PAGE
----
Scott Reynolds adopted Sable with the idea of training him to sniff out illegal sewer connections. Now, after a year of work in Michigan’s Kawkawlin River, Sable has earned enough praise to be top dog at Environmental Canine Services, the Detroit Free Press reports.
“In the mornings, he runs to the back room and looks to the hook where his harness is, as if to say, ‘Do we get to do this today?’ ” Reynolds said. “He loves to work.”
Sable is scheduled to do his thing next in Santa Barbara, California, then head to Maine next spring to help track pollution that has closed shellfish beds along the coast.
Sable sniffs water in drains and pipes — often buried in deep woods or under fallen trees — to detect illegal sewer connections. He barks when he smells raw sewage.
Sable also has his own website, sablethesniffer.com.
Sable has an 87% accuracy rate measured against lab results, Reynolds says.
Normally, municipalities send human employees to detect illegal sewer connections — a bit of a guessing game, and a process that requires lab tests that can take weeks.
The dog was turned over by owners who mistreated him, said Autumn Russell of Mackenzie’s Animal Sanctuary, near Grand Rapids. “No one had any idea of his potential,” she said.
Reynolds, who has trained other rescued dogs for search and rescue and narcotics detection, spent more than a year training Sable to sniff out waste, ammonia and detergents that signal illegal connections.
(Photo: By Robert Domm, courtesy of Environmental Canine Services)
Posted by jwoestendiek September 24th, 2009 under Muttsblog.
Tags: bacteria, connections, contamination, detection, dog, environment, environmental, environmental canine services, hookups, illegal, michigan, sable, scott reynolds, sewage, sewer, sniff, sniffer, sniffing
(WARNING: This video is extremely graphic, and the ending in particular will highly disturb some people )
About 1,500 raccoon dogs — bred for their fur in China – have died after eating feed tainted with melamine.
The sad irony is, those might be the lucky ones.
Raccoon dogs, a wild canine species unrelated to the wild raccoon found in North America, are raised in confinement and are commonly skinned alive after being stunned with blows to the head from wooden clubs — as the video above shows.
The breed is native to east Asia, where they are raised in captivity until their fur is harvested to make trim on coats and other clothing. Both their treatment — and the marketing of their fur as faux fur — has been criticized by animal welfare groups
The recent raccoon dog deaths were a result of the animals inadvertently being fed a product that contained the chemical melamine. They subsequently developed kidney stones, said Zhang Wenkui, a veterinary professor at Shenyang Agriculture University. All of the dogs died on farms in just one village.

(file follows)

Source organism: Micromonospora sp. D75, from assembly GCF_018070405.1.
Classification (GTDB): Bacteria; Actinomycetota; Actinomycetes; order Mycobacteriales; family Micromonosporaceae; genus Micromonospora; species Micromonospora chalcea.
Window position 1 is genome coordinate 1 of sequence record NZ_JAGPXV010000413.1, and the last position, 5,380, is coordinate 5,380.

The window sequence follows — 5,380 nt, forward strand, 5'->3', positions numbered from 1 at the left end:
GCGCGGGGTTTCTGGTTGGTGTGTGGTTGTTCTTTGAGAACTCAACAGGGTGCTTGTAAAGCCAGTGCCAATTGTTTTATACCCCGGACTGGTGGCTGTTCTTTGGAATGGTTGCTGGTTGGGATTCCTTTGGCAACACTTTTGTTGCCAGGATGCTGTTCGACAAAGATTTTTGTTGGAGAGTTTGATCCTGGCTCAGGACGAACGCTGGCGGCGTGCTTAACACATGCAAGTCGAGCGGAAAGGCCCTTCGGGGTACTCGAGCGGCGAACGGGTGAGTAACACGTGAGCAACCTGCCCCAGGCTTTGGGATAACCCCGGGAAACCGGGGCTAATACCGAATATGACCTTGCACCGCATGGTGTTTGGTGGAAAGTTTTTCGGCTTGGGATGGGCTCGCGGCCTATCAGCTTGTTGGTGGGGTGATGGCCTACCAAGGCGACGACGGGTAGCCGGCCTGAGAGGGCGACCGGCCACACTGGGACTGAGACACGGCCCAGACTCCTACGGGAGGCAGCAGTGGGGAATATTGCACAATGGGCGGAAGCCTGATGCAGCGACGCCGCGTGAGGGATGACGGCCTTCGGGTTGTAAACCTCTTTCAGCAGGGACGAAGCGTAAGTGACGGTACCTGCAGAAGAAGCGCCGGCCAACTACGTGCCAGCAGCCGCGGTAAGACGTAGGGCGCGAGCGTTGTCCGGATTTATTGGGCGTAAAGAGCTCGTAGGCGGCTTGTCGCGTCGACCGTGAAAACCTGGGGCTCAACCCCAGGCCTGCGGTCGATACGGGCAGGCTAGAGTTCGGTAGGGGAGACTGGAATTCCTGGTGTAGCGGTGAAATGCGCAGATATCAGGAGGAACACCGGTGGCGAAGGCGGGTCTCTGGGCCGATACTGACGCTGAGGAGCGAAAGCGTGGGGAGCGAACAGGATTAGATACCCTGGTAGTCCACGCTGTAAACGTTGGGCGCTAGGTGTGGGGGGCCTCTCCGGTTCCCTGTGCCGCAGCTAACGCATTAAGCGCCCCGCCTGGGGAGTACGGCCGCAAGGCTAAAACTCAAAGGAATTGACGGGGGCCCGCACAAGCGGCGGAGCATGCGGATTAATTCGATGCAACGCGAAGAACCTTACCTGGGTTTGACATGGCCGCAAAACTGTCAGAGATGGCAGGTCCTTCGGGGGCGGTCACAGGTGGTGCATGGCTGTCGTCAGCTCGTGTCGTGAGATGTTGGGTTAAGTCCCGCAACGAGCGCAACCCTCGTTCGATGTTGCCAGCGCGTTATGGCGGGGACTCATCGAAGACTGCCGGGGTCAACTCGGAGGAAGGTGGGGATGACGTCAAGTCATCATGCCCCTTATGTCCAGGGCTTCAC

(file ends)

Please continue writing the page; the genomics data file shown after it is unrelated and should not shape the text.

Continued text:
Zhang determined that the animals died of kidney failure after performing a necropsy â€” an animal autopsy â€” on about a dozen dogs, the Associated Press reported.
The Southern Metropolis Daily reported that the deaths took place over the past two months.
It was not immediately clear how the chemical got into the raccoon dog feed, but the animal deaths raise questions about the extent of the chemical’s presence in the country’s food chain.
In the ongoing milk scandal, melamine was said to be added to watered-down milk to artificially boost nitrogen levels, making products seem higher in protein when tested. Four Chinese babies’ deaths have been blamed on infant formula that was laced with melamine. Some 54,000 other children were sickened. Melamine has been found in a wide range of Chinese-made dairy products and foods with milk ingredients over the past few months.
Last year, melamine-tainted wheat gluten, a pet food ingredient made in China, was blamed for the deaths of dozens of dogs and cats in North America.
The Humane Society of the United States has campaigned against the Chinese fur farm industry, and two years ago asked retailers, including several high end U.S. department stores, to stop importing items with fur from animals raised and killed in China. In many cases, the furs are marketed as fake or faux.
In 2004, undercover investigators from Swiss Animal Protection, Switzerland’s largest animal protection organization, obtained the video above — showing the animals slammed to the pavement, then skinned alive — at fur farms throughout the Hebei province of Eastern China.
Swiss Animal Protection estimated that 1.5 million raccoon dogs alone are killed each year on Chinese fur farms.
Posted by jwoestendiek October 21st, 2008 under Muttsblog, videos.
Tags: animal protection, animal welfare, china, contamination, dog food, east asia, feed, food, fur, graphic, harvest, hsus, melamine, raccoon dogs, skinned alive, warning